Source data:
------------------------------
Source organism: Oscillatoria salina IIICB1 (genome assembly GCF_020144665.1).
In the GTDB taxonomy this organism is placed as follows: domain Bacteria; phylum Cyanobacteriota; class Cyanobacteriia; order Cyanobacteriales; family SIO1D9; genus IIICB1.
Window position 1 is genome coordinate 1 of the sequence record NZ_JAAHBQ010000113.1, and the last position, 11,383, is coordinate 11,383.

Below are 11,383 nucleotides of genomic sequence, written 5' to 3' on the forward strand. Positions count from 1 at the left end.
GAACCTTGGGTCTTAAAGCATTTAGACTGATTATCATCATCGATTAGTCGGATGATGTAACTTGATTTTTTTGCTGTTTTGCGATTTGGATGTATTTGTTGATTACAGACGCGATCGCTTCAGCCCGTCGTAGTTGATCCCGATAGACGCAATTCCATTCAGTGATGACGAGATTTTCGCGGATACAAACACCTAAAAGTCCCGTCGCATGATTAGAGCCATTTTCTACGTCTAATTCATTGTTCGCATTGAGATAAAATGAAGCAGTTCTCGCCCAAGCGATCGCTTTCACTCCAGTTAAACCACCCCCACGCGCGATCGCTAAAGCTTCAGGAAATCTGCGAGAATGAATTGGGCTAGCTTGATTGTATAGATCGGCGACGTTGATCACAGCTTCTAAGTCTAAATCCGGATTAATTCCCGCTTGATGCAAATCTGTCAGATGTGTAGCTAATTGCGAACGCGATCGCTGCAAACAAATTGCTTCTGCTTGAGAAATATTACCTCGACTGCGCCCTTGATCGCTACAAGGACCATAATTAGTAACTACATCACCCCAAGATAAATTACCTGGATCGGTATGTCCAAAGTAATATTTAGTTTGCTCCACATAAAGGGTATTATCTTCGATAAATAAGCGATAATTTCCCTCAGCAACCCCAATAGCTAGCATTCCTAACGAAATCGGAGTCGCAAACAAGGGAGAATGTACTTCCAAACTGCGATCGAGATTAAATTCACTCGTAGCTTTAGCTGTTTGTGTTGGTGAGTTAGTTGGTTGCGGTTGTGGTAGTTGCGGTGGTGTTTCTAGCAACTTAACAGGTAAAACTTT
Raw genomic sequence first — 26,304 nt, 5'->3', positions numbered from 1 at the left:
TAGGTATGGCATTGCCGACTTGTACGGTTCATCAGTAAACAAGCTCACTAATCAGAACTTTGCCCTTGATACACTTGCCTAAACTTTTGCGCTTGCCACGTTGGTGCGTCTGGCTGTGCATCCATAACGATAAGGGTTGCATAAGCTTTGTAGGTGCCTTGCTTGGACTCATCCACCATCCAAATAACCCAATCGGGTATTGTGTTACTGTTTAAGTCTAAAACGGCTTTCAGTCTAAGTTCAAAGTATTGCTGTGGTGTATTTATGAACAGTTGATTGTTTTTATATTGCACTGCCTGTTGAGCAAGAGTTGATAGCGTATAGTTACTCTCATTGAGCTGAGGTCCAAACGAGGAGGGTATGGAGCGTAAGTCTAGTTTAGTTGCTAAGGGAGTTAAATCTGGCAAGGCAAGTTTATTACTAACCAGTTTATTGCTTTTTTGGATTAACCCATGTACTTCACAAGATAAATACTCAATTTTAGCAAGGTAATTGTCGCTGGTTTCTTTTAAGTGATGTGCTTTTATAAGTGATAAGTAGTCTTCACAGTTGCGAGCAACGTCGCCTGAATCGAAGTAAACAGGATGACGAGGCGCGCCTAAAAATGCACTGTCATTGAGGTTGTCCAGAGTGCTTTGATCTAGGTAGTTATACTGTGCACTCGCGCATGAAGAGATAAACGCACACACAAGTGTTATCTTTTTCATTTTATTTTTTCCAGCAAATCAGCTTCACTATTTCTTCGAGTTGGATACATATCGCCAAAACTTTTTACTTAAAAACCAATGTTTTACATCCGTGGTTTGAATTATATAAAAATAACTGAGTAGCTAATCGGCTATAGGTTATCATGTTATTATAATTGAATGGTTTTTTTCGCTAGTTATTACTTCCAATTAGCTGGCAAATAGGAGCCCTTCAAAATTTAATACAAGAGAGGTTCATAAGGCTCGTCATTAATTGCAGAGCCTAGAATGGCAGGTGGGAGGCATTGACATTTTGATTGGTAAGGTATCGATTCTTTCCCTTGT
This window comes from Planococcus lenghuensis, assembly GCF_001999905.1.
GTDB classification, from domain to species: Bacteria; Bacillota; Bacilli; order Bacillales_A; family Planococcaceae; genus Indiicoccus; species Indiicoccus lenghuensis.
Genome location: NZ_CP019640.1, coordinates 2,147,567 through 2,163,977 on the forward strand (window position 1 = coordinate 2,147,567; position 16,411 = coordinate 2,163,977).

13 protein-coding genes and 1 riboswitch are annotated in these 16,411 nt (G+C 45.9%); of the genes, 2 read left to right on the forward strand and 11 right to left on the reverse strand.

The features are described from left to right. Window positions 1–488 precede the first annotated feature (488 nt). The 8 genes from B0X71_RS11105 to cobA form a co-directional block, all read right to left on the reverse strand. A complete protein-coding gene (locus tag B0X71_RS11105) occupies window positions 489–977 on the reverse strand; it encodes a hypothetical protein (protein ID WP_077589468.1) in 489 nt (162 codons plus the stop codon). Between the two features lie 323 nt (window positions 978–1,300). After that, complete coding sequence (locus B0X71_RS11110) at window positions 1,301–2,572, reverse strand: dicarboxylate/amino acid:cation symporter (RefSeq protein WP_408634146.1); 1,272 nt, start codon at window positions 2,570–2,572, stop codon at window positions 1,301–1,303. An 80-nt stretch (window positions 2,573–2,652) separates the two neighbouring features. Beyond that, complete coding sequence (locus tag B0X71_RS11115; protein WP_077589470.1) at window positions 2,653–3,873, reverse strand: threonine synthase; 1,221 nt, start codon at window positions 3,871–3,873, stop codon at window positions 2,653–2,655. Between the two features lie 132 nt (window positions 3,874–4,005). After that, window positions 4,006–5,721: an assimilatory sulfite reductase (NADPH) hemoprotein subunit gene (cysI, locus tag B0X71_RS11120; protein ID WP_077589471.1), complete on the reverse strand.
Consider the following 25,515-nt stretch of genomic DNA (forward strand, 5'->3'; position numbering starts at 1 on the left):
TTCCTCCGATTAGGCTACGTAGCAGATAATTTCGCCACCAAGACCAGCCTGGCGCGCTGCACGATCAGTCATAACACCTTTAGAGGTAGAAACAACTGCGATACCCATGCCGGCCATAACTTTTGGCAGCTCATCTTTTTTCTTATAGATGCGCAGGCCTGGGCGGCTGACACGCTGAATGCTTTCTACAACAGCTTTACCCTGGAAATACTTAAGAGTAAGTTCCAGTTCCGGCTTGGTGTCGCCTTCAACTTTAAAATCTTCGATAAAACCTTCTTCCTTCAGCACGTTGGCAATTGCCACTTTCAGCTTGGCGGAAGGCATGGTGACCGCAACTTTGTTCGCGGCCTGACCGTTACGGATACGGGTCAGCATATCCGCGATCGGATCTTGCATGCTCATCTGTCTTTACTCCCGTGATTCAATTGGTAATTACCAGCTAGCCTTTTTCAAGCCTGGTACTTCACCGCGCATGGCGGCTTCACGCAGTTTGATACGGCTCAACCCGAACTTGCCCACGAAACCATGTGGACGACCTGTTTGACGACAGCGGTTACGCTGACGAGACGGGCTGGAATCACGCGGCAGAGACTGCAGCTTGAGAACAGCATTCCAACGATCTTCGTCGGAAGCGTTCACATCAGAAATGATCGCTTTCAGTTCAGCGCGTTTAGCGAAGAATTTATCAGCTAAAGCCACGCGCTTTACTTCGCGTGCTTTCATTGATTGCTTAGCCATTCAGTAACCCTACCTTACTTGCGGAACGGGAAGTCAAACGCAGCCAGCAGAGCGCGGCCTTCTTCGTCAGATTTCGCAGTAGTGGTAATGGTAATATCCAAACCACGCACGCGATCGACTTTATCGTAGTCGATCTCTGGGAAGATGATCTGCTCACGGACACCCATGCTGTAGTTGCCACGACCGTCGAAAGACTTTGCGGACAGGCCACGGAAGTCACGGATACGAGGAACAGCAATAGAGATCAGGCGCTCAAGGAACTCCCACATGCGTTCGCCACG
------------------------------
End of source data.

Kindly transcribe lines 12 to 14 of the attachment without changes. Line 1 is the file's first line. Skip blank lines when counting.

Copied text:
The features are described from left to right. Window positions 1–488 precede the first annotated feature (488 nt). The 8 genes from B0X71_RS11105 to cobA form a co-directional block, all read right to left on the reverse strand. A complete protein-coding gene (locus tag B0X71_RS11105) occupies window positions 489–977 on the reverse strand; it encodes a hypothetical protein (protein ID WP_077589468.1) in 489 nt (162 codons plus the stop codon). Between the two features lie 323 nt (window positions 978–1,300). After that, complete coding sequence (locus B0X71_RS11110) at window positions 1,301–2,572, reverse strand: dicarboxylate/amino acid:cation symporter (RefSeq protein WP_408634146.1); 1,272 nt, start codon at window positions 2,570–2,572, stop codon at window positions 1,301–1,303. An 80-nt stretch (window positions 2,573–2,652) separates the two neighbouring features. Beyond that, complete coding sequence (locus tag B0X71_RS11115; protein WP_077589470.1) at window positions 2,653–3,873, reverse strand: threonine synthase; 1,221 nt, start codon at window positions 3,871–3,873, stop codon at window positions 2,653–2,655. Between the two features lie 132 nt (window positions 3,874–4,005). After that, window positions 4,006–5,721: an assimilatory sulfite reductase (NADPH) hemoprotein subunit gene (cysI, locus tag B0X71_RS11120; protein ID WP_077589471.1), complete on the reverse strand.
Consider the following 25,515-nt stretch of genomic DNA (forward strand, 5'->3'; position numbering starts at 1 on the left):
TTCCTCCGATTAGGCTACGTAGCAGATAATTTCGCCACCAAGACCAGCCTGGCGCGCTGCACGATCAGTCATAACACCTTTAGAGGTAGAAACAACTGCGATACCCATGCCGGCCATAACTTTTGGCAGCTCATCTTTTTTCTTATAGATGCGCAGGCCTGGGCGGCTGACACGCTGAATGCTTTCTACAACAGCTTTACCCTGGAAATACTTAAGAGTAAGTTCCAGTTCCGGCTTGGTGTCGCCTTCAACTTTAAAATCTTCGATAAAACCTTCTTCCTTCAGCACGTTGGCAATTGCCACTTTCAGCTTGGCGGAAGGCATGGTGACCGCAACTTTGTTCGCGGCCTGACCGTTACGGATACGGGTCAGCATATCCGCGATCGGATCTTGCATGCTCATCTGTCTTTACTCCCGTGATTCAATTGGTAATTACCAGCTAGCCTTTTTCAAGCCTGGTACTTCACCGCGCATGGCGGCTTCACGCAGTTTGATACGGCTCAACCCGAACTTGCCCACGAAACCATGTGGACGACCTGTTTGACGACAGCGGTTACGCTGACGAGACGGGCTGGAATCACGCGGCAGAGACTGCAGCTTGAGAACAGCATTCCAACGATCTTCGTCGGAAGCGTTCACATCAGAAATGATCGCTTTCAGTTCAGCGCGTTTAGCGAAGAATTTATCAGCTAAAGCCACGCGCTTTACTTCGCGTGCTTTCATTGATTGCTTAGCCATTCAGTAACCCTACCTTACTTGCGGAACGGGAAGTCAAACGCAGCCAGCAGAGCGCGGCCTTCTTCGTCAGATTTCGCAGTAGTGGTAATGGTAATATCCAAACCACGCACGCGATCGACTTTATCGTAGTCGATCTCTGGGAAGATGATCTGCTCACGGACACCCATGCTGTAGTTGCCACGACCGTCGAAAGACTTTGCGGACAGGCCACGGAAGTCACGGATACGAGGAACAGCAATAGAGATCAGGCGCTCAAGGAACTCCCACATGCGTTCGCCACG